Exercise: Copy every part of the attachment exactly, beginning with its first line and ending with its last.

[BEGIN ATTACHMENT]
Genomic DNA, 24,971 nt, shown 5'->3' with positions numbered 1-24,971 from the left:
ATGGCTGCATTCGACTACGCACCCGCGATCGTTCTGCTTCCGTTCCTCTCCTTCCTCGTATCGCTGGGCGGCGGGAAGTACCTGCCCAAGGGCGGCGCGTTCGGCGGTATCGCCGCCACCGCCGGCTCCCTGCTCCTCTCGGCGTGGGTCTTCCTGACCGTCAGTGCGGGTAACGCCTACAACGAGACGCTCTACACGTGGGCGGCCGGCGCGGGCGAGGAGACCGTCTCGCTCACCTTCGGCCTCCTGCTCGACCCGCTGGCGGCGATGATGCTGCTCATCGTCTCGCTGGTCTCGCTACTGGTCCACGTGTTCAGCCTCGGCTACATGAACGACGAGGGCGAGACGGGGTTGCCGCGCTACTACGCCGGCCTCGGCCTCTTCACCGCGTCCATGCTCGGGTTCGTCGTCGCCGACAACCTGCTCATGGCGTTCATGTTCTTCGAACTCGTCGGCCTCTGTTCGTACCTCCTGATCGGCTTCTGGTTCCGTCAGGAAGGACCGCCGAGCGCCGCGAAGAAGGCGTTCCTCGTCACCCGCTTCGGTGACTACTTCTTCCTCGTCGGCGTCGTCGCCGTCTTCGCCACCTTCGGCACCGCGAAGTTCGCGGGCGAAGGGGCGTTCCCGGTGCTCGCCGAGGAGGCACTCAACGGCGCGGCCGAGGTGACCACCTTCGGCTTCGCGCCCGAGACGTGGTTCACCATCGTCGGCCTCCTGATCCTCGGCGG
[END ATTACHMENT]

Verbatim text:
Genomic DNA, 24,971 nt, shown 5'->3' with positions numbered 1-24,971 from the left:
ATGGCTGCATTCGACTACGCACCCGCGATCGTTCTGCTTCCGTTCCTCTCCTTCCTCGTATCGCTGGGCGGCGGGAAGTACCTGCCCAAGGGCGGCGCGTTCGGCGGTATCGCCGCCACCGCCGGCTCCCTGCTCCTCTCGGCGTGGGTCTTCCTGACCGTCAGTGCGGGTAACGCCTACAACGAGACGCTCTACACGTGGGCGGCCGGCGCGGGCGAGGAGACCGTCTCGCTCACCTTCGGCCTCCTGCTCGACCCGCTGGCGGCGATGATGCTGCTCATCGTCTCGCTGGTCTCGCTACTGGTCCACGTGTTCAGCCTCGGCTACATGAACGACGAGGGCGAGACGGGGTTGCCGCGCTACTACGCCGGCCTCGGCCTCTTCACCGCGTCCATGCTCGGGTTCGTCGTCGCCGACAACCTGCTCATGGCGTTCATGTTCTTCGAACTCGTCGGCCTCTGTTCGTACCTCCTGATCGGCTTCTGGTTCCGTCAGGAAGGACCGCCGAGCGCCGCGAAGAAGGCGTTCCTCGTCACCCGCTTCGGTGACTACTTCTTCCTCGTCGGCGTCGTCGCCGTCTTCGCCACCTTCGGCACCGCGAAGTTCGCGGGCGAAGGGGCGTTCCCGGTGCTCGCCGAGGAGGCACTCAACGGCGCGGCCGAGGTGACCACCTTCGGCTTCGCGCCCGAGACGTGGTTCACCATCGTCGGCCTCCTGATCCTCGGCGG